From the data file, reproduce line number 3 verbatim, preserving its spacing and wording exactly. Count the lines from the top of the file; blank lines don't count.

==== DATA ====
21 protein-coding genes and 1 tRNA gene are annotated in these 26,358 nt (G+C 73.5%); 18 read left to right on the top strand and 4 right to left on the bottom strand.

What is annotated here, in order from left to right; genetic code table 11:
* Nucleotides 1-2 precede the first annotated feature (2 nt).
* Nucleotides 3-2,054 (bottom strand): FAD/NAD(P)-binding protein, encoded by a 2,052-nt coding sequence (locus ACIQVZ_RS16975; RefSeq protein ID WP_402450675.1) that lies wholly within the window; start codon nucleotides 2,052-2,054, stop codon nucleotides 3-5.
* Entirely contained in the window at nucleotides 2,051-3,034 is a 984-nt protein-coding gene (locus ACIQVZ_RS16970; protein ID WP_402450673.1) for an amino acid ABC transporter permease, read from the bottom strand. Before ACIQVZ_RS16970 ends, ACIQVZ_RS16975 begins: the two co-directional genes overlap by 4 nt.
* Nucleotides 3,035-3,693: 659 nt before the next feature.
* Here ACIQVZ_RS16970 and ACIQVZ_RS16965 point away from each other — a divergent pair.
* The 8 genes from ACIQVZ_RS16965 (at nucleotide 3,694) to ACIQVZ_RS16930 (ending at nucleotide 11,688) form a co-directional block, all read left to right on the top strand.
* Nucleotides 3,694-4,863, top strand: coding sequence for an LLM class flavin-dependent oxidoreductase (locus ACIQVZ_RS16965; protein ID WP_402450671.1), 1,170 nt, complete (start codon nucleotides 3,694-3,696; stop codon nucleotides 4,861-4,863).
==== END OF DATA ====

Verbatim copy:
* Nucleotides 1-2 precede the first annotated feature (2 nt).